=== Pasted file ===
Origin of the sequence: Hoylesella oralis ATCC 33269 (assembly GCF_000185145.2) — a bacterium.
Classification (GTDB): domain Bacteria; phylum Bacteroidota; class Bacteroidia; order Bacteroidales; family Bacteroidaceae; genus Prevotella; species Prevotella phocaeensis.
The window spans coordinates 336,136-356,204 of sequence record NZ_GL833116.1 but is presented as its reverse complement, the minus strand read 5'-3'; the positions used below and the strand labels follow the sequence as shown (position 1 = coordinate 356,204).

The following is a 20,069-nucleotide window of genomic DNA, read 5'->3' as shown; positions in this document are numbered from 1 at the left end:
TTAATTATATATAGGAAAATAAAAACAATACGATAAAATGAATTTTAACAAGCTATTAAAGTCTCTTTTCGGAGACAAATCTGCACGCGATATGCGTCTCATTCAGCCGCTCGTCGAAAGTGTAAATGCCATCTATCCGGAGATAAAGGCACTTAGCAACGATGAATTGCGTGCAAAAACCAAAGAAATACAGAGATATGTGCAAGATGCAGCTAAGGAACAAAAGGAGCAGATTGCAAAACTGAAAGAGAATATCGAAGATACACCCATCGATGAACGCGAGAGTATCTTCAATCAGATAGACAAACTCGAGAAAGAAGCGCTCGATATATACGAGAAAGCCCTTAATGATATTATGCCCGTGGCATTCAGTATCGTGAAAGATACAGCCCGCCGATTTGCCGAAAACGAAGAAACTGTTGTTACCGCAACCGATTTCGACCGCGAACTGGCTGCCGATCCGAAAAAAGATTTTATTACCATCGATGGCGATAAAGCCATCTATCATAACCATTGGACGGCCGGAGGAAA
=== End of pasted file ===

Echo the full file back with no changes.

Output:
Origin of the sequence: Hoylesella oralis ATCC 33269 (assembly GCF_000185145.2) — a bacterium.
Classification (GTDB): domain Bacteria; phylum Bacteroidota; class Bacteroidia; order Bacteroidales; family Bacteroidaceae; genus Prevotella; species Prevotella phocaeensis.
The window spans coordinates 336,136-356,204 of sequence record NZ_GL833116.1 but is presented as its reverse complement, the minus strand read 5'-3'; the positions used below and the strand labels follow the sequence as shown (position 1 = coordinate 356,204).

The following is a 20,069-nucleotide window of genomic DNA, read 5'->3' as shown; positions in this document are numbered from 1 at the left end:
TTAATTATATATAGGAAAATAAAAACAATACGATAAAATGAATTTTAACAAGCTATTAAAGTCTCTTTTCGGAGACAAATCTGCACGCGATATGCGTCTCATTCAGCCGCTCGTCGAAAGTGTAAATGCCATCTATCCGGAGATAAAGGCACTTAGCAACGATGAATTGCGTGCAAAAACCAAAGAAATACAGAGATATGTGCAAGATGCAGCTAAGGAACAAAAGGAGCAGATTGCAAAACTGAAAGAGAATATCGAAGATACACCCATCGATGAACGCGAGAGTATCTTCAATCAGATAGACAAACTCGAGAAAGAAGCGCTCGATATATACGAGAAAGCCCTTAATGATATTATGCCCGTGGCATTCAGTATCGTGAAAGATACAGCCCGCCGATTTGCCGAAAACGAAGAAACTGTTGTTACCGCAACCGATTTCGACCGCGAACTGGCTGCCGATCCGAAAAAAGATTTTATTACCATCGATGGCGATAAAGCCATCTATCATAACCATTGGACGGCCGGAGGAAA